Thursday, December 4, 2014

K.A.C. 2014 - T - 21 ...

     Time to change gears and delve into a bit of history, my Christmas companions! Today I take you behind the scenes of what exactly a "Currier and Ives Christmas" entails!

     Currier and Ives was the name of an American printmaking firm, founded by Nathaniel Currier (1813 - 1888). He specialized in lithographs of current events, with his print of the ruins of the Merchant's Exchange during a fire that swept through New York City's business district being his first big seller (below), with thousands of copies sold in just four days. He followed this up with other dramatic historic and current events, such as the Awful Conflagration of the Steamboat Lexington in Long Island Sound (1840). This print was so popular that it led to an association with the New York Sun newspaper to provide them with a weekly insert of current events.

     As business improved, Currier decided to bring on a partner in the firm and, in 1857, approached his friend James Merritt Ives (1824 - 1895) to join him. Ives had been the firm's bookkeeper and accountant and had an uncanny sense of what prints should be made, expanding the topics to more general interest and scenes of country life. These caught on with the public and could soon be found in the sitting rooms of the middle class. As time went on, these framed prints would be remembered fondly by younger generations as a nostalgic touchstone to a simpler time spent over the holidays at their parents or grandparents house. 

     Over the course of the firm's 72 years (1834 - 1907) of operation, they produced an estimated 7,500 different images by a stable of artists. With the death of both of these gentlemen, the firm passed to their sons, who eventually liquidated the company, due to the public's lessening interest in lithographs (with new and better printing processes, such as offset printing, supplanting them) and decrease in sales.

     Yet we still haven't touched on why their firm became synonymous with Christmas to so many people. During the firm's heyday, they weren't! As a matter of fact, if they had been able to look forward in time, both Nathaniel Currier and James Ives would have been floored to learn that was to be their legacy. The firm did some holiday prints, but only in passing and only as a very small part of a much larger printing regimen.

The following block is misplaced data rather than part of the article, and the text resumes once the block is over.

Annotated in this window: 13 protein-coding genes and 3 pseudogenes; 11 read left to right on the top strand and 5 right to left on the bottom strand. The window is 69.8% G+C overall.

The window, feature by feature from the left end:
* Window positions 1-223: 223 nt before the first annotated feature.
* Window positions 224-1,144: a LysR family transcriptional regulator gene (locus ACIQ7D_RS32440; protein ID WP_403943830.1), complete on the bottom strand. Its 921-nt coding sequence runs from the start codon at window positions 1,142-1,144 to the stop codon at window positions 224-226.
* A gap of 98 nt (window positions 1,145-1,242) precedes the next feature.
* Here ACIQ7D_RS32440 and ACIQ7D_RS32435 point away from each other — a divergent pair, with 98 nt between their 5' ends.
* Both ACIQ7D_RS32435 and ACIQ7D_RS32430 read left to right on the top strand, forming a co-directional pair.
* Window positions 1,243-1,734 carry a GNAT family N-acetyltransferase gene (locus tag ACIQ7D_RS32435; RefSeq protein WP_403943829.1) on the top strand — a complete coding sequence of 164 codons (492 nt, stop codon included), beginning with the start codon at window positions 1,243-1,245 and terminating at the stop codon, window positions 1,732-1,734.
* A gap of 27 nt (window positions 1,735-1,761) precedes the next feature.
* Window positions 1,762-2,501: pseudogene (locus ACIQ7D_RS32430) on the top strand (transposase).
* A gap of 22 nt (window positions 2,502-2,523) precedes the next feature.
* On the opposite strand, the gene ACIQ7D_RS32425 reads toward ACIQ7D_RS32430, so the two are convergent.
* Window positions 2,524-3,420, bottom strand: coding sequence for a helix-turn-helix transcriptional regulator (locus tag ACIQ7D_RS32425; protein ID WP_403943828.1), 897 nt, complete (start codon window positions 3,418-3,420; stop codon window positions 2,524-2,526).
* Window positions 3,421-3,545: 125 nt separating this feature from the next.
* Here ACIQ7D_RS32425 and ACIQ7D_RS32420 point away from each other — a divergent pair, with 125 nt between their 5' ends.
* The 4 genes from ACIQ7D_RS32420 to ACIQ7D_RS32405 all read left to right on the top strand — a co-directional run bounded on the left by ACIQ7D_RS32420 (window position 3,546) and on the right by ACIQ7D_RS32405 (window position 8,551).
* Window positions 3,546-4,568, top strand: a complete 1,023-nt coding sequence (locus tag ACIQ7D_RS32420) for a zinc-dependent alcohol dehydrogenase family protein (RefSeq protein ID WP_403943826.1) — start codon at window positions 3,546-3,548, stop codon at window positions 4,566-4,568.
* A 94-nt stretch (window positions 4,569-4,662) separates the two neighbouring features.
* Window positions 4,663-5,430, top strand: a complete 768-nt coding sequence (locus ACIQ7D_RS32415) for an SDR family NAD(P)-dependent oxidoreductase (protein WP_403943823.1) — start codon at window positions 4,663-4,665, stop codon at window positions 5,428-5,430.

The answer: nostalgia. As I mentioned earlier, the younger folks who remembered the wholesome prints of yore were now grownups with families of their own in the 1920s and '30s. Many of them wanted a return to simpler times, away from the hustle and bustle of modern life, and sought out these prints to remind them of their youth and that golden age when they had no responsibilities. The winter prints reminded them of that happier period and over time made a comeback as Christmas cards and ornaments.

But the clincher that made them linked with Christmas forevermore came in 1948, when composer Leroy Anderson came up with the orchestral tune Sleigh Ride (ironically during a heat wave). The tune was performed and became a signature piece of the Boston Pops Orchestra, and is still played to this day as part of their repertoire. The lyrics were added in 1950 by Mitchell Parish, with the now-iconic line of 
"It'll nearly be like a picture print by Currier and Ives" forever wedding the company to Christmas. The song rapidly became a Christmas standard and is heard every year during the holiday season, even though it doesn't actually mention Christmas by name. The print the song references is most likely the one at right, which shows Nathanial Currier and his wife on a winter ride, sent as a holiday gift to his employees and later used as a Christmas postage stamp. 

     And there you have it. With one song played every holiday season over and over through the years, a small printmaking company and the two men who ran it became unwitting emissaries of Christmas - a label that continues to this day.


     Join us again tomorrow for more pre-holiday cheer! 

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